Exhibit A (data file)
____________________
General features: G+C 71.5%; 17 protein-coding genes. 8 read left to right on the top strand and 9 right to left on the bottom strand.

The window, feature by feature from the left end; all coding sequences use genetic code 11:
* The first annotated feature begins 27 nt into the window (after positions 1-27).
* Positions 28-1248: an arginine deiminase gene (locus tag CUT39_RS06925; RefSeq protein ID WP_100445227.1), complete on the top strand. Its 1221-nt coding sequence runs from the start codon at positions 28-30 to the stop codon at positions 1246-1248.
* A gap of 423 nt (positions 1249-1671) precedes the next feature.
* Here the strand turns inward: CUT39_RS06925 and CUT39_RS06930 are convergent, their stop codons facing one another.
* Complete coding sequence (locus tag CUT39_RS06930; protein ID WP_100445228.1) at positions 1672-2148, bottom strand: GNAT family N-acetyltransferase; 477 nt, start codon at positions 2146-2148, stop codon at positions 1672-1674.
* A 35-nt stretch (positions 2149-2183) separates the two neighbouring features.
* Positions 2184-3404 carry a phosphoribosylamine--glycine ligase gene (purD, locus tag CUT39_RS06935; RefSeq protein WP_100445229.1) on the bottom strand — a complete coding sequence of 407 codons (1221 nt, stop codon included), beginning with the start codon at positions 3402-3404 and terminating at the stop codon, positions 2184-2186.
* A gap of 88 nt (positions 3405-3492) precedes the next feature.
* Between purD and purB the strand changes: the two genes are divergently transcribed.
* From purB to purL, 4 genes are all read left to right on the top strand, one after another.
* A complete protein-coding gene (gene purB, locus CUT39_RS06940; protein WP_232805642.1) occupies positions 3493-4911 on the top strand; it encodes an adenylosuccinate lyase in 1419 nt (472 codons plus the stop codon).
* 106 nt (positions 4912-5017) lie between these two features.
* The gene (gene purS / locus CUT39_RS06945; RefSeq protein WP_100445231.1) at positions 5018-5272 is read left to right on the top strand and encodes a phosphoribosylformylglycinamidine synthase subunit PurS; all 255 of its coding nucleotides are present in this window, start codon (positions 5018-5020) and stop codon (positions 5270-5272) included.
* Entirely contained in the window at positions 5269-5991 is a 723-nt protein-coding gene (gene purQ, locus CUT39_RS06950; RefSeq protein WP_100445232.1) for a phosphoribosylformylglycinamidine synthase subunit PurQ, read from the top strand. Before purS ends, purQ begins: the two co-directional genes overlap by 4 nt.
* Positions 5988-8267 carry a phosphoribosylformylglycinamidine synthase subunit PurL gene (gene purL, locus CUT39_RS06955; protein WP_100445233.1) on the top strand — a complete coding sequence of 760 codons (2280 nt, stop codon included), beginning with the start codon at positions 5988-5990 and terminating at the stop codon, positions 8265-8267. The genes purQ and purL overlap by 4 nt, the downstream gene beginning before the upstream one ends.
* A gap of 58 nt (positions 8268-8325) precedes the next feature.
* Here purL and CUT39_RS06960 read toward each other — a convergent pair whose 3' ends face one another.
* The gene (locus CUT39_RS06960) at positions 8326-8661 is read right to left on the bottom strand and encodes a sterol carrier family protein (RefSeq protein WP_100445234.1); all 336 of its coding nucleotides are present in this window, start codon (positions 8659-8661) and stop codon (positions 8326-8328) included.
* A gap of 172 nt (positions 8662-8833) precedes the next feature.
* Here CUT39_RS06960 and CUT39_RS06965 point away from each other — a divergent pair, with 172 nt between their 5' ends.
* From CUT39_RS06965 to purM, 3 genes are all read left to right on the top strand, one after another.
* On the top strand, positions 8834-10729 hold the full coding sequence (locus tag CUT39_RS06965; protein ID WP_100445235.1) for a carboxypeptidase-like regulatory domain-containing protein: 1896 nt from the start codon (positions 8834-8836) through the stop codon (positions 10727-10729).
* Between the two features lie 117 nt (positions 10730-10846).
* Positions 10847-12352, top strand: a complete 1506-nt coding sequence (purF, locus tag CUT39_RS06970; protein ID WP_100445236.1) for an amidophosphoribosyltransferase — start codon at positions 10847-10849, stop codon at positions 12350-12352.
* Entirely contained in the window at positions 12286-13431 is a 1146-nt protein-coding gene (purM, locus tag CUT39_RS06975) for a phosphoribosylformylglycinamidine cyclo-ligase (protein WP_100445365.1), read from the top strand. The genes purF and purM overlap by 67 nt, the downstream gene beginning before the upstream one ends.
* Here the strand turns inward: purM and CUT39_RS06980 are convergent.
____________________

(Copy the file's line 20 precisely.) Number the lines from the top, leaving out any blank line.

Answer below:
* The gene (locus CUT39_RS06960) at positions 8326-8661 is read right to left on the bottom strand and encodes a sterol carrier family protein (RefSeq protein WP_100445234.1); all 336 of its coding nucleotides are present in this window, start codon (positions 8659-8661) and stop codon (positions 8326-8328) included.